So after four incredible performances (and several post show drinks), I’ve finally found some time to reflect on our production of The Pillowman.
When asked to offer a brief response to Aberdeen Performing Arts, this is what I came up with:
“For me, the cast and crew involved in this production exceeded what might be traditionally expected form a Young Person’s theatre company. They proved that, as young adults, they were more than capable of dealing with some very challenging material. The actors were engaged with every dimension of the play from when rehearsals first began, bringing their own personal idiosyncrasies to their characters, and ultimately creating convincing and passionate performances. This was clearly evident from the overwhelmingly enthusiastic responses of audience members after each show. On a personal level, working on the music and video for this play and being part of a such an imaginative and dynamic team, has been one of the greatest experiences of my life.”
I’ve now made the videos that I did for the play available on YouTube:
The Writer and the Writer’s Brother
The Little Jesus Girl
Michal Wachucik got some truly wonderful photos during the final performance. I think this one is my favourite:
With any luck this won’t be the last time that this show is seen….
I’ve spent the last two nights at the final rehearsals for The Pillowman. Last night we did a complete run-through. Because I’ve spent so much time creating freaky sounds and videos for the darker elements of the play, I’d forgotten how much humour there actually is. One minute you’re curled up in horror and the next you’re howling with laughter. It was definitely a twisted mind that created this thing.
Tonight we went through the lighting cues and checked sound levels for the music and soundscape. All the cast were in full costume and the set is now (more or less) complete. It looks amazing! There is a scene in the first act that is beautifully choreographed and climaxes in an utterly chilling finale. I can’t wait to see the audience’s reaction.
Michal Wachucik has been documenting the entire process, from early rehearsals to performance. He got some really great photos tonight. I took the opportunity to do a quick photo shoot in the interrogation room under a coolie light. I should have a copy to share soon. In the meantime, check out his website: http://www.photomw.co.uk/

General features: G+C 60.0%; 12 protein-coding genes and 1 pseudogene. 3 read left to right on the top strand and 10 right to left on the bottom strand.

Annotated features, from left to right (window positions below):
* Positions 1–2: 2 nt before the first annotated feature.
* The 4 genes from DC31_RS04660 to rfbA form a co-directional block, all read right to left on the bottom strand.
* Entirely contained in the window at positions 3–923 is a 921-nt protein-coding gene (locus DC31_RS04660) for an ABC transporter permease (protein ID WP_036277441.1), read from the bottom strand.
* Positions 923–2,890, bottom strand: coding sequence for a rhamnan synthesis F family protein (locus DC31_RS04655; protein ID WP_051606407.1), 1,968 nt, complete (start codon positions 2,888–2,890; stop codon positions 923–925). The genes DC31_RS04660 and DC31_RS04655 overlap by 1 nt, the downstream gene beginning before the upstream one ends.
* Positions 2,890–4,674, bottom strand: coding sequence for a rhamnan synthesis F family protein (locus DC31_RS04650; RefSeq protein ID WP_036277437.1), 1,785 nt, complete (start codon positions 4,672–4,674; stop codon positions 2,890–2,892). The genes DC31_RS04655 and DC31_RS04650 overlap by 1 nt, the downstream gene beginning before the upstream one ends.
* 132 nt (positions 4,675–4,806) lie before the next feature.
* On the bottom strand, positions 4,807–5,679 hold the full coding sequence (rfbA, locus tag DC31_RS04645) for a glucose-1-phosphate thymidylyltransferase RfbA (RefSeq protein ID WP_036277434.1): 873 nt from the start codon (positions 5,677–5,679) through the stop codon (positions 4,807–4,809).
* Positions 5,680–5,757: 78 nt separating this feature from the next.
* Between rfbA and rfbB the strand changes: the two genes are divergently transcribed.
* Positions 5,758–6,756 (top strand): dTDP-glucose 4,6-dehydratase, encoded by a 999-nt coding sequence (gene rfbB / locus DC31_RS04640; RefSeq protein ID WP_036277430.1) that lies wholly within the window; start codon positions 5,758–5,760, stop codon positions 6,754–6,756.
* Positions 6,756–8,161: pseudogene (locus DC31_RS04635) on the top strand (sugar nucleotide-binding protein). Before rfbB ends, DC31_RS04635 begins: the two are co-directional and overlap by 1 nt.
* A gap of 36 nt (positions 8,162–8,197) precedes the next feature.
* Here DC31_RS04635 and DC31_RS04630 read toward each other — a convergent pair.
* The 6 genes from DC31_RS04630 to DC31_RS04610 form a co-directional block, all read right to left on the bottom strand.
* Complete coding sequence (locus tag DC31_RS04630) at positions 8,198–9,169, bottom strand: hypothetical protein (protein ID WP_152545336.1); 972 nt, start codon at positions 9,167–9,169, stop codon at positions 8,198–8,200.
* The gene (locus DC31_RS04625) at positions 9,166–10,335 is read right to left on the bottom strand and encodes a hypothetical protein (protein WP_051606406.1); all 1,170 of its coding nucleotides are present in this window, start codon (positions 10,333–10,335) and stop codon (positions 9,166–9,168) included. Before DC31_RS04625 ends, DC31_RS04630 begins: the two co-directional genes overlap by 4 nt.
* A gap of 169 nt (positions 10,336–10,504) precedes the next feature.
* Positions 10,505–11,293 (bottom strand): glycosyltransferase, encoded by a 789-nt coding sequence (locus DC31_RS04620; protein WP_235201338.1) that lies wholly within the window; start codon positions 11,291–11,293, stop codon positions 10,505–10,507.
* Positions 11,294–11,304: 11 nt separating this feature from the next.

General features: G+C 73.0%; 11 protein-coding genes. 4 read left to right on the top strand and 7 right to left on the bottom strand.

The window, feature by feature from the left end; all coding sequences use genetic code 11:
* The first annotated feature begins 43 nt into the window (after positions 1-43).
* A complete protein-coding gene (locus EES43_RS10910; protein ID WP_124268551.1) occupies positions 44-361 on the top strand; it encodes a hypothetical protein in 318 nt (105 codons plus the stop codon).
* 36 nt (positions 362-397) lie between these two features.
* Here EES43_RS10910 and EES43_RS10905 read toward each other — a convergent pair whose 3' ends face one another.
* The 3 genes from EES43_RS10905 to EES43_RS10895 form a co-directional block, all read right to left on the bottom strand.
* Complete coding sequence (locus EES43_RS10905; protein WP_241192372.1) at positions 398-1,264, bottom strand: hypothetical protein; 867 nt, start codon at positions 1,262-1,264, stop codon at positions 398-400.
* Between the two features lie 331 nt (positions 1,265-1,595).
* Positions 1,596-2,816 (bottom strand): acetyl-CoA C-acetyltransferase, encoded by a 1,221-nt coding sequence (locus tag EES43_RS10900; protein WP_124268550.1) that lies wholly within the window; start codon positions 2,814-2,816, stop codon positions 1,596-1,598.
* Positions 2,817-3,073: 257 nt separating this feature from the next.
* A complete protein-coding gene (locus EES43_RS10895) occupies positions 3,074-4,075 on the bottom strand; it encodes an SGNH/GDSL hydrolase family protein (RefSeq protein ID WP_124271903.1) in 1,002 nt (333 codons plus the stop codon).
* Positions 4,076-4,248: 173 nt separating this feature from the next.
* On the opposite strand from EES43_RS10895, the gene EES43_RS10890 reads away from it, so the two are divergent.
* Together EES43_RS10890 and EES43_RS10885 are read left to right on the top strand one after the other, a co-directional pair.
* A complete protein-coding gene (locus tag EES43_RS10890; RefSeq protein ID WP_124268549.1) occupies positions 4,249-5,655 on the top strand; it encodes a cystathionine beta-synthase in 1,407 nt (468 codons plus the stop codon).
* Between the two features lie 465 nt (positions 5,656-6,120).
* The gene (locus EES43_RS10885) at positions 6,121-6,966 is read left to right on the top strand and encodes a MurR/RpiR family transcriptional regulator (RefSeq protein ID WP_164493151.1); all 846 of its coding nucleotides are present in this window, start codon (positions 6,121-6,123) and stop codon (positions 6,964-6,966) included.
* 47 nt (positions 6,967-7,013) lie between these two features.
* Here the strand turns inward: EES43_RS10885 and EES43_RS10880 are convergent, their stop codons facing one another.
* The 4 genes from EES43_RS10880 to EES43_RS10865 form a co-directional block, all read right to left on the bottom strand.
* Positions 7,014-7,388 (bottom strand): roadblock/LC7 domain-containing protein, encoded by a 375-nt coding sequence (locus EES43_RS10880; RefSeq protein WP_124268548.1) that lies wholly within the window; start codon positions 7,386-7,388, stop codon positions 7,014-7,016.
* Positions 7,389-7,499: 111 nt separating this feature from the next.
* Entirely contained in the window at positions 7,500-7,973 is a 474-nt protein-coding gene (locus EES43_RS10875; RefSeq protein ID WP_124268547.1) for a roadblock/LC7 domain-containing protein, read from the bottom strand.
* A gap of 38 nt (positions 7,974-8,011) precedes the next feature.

The highlight of tonight’s rehearsal for me was getting to be a stand-in for the lead character, Katurian while the lighting cues were prepared. This is the closest I’ve got to acting since I was in a panto in primary school. I think I might demand a dressing room…
This morning I wandered through the back entrance of the Lemon Tee, up a dark staircase and onto the set of The Pillowman. I immediately felt like I was reliving a scene from David Lynch’s INLANDEMPIRE. Anyone who has seen the film will know what I’m talking about.
Rehearsals today were quite exciting. They were the first that we’ve done with video projection. For me personally, it’s a terrific experience to see my stuff be projected on such a large scale while the (brilliant!) performances take place.
Here’s the projector:
and here’s the projection screen:
In-keeping with the surreal nature of this play, I am now sitting in the Belmont Cinema bar editing Pillowman video clips while impossibly beautiful-looking young people are dancing to swing music. If the video for Act 1 Scene 2 has a jitterbug feel, then that’s why…
Work continued last night on “The Little Jesus Girl” scene. For various reasons, this seems to be the trickiest scene in the play to bring to life – it’s not quite a dream sequence and not quite a flashback…and a lot happens in a fairly short space of time.